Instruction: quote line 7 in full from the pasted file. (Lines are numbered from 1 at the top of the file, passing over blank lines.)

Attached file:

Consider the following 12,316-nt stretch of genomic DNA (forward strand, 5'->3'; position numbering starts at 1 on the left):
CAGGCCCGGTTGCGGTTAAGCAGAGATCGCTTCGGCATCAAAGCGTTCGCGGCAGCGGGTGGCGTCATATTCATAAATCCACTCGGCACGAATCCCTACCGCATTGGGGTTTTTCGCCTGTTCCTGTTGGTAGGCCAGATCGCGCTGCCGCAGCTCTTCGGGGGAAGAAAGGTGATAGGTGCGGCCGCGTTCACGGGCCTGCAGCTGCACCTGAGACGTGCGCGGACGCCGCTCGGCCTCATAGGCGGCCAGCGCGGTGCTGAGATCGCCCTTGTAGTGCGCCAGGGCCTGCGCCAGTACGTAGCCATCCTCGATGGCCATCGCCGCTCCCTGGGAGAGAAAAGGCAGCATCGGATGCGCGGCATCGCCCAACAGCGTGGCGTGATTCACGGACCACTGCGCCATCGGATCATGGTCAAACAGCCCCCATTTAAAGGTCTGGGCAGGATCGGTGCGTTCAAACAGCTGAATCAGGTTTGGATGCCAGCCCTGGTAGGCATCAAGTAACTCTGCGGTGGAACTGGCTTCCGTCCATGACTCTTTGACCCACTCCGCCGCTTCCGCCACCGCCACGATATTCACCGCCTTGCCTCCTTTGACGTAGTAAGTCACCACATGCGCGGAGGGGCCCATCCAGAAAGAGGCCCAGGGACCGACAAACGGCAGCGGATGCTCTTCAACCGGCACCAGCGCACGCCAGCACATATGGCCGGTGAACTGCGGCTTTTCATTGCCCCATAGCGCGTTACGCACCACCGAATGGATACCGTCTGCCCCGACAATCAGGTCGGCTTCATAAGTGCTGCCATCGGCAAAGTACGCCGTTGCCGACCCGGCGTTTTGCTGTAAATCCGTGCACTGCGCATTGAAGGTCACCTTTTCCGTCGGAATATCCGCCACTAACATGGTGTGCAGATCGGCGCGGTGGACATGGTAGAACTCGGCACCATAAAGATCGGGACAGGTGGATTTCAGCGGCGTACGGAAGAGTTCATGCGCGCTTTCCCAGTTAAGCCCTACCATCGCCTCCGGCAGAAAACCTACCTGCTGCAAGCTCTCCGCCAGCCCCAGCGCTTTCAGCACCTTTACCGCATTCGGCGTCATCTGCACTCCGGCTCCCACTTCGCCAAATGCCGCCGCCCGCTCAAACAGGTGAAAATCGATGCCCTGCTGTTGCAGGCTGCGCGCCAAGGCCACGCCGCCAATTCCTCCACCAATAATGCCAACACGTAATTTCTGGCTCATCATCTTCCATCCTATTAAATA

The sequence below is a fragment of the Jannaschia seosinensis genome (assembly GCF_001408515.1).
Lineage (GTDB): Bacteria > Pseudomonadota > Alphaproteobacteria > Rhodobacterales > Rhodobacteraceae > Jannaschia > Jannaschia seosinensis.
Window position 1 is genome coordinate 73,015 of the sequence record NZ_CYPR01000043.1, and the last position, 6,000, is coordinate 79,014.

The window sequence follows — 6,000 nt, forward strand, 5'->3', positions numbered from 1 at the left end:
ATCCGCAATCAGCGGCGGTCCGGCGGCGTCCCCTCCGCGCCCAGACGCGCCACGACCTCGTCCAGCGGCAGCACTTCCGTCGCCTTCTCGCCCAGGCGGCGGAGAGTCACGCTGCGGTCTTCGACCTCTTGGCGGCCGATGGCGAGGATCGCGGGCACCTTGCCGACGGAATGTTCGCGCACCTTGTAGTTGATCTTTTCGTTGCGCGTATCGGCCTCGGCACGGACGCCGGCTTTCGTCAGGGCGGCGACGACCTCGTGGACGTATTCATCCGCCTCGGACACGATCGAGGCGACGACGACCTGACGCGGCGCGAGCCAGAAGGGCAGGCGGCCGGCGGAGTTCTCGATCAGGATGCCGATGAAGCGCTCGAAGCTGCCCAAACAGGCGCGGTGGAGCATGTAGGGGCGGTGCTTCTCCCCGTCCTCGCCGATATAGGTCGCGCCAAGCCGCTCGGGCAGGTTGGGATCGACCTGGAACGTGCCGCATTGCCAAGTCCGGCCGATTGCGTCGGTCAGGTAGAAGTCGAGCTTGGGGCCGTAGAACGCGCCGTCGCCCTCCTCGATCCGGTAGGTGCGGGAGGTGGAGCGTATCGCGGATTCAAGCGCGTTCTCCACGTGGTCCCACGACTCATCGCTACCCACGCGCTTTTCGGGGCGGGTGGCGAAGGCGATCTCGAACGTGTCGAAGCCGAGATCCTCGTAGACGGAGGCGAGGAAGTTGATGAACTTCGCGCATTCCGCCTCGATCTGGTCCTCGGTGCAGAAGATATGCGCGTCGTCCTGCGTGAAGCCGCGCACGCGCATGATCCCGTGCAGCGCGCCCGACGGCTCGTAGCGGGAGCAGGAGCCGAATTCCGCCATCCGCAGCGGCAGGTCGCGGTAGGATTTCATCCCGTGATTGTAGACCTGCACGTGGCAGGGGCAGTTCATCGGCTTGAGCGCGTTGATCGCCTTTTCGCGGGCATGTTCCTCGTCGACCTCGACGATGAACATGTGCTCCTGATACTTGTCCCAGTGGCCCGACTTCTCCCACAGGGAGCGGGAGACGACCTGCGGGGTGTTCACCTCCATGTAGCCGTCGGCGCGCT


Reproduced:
ATCCGCAATCAGCGGCGGTCCGGCGGCGTCCCCTCCGCGCCCAGACGCGCCACGACCTCGTCCAGCGGCAGCACTTCCGTCGCCTTCTCGCCCAGGCGGCGGAGAGTCACGCTGCGGTCTTCGACCTCTTGGCGGCCGATGGCGAGGATCGCGGGCACCTTGCCGACGGAATGTTCGCGCACCTTGTAGTTGATCTTTTCGTTGCGCGTATCGGCCTCGGCACGGACGCCGGCTTTCGTCAGGGCGGCGACGACCTCGTGGACGTATTCATCCGCCTCGGACACGATCGAGGCGACGACGACCTGACGCGGCGCGAGCCAGAAGGGCAGGCGGCCGGCGGAGTTCTCGATCAGGATGCCGATGAAGCGCTCGAAGCTGCCCAAACAGGCGCGGTGGAGCATGTAGGGGCGGTGCTTCTCCCCGTCCTCGCCGATATAGGTCGCGCCAAGCCGCTCGGGCAGGTTGGGATCGACCTGGAACGTGCCGCATTGCCAAGTCCGGCCGATTGCGTCGGTCAGGTAGAAGTCGAGCTTGGGGCCGTAGAACGCGCCGTCGCCCTCCTCGATCCGGTAGGTGCGGGAGGTGGAGCGTATCGCGGATTCAAGCGCGTTCTCCACGTGGTCCCACGACTCATCGCTACCCACGCGCTTTTCGGGGCGGGTGGCGAAGGCGATCTCGAACGTGTCGAAGCCGAGATCCTCGTAGACGGAGGCGAGGAAGTTGATGAACTTCGCGCATTCCGCCTCGATCTGGTCCTCGGTGCAGAAGATATGCGCGTCGTCCTGCGTGAAGCCGCGCACGCGCATGATCCCGTGCAGCGCGCCCGACGGCTCGTAGCGGGAGCAGGAGCCGAATTCCGCCATCCGCAGCGGCAGGTCGCGGTAGGATTTCATCCCGTGATTGTAGACCTGCACGTGGCAGGGGCAGTTCATCGGCTTGAGCGCGTTGATCGCCTTTTCGCGGGCATGTTCCTCGTCGACCTCGACGATGAACATGTGCTCCTGATACTTGTCCCAGTGGCCCGACTTCTCCCACAGGGAGCGGGAGACGACCTGCGGGGTGTTCACCTCCATGTAGCCGTCGGCGCGCT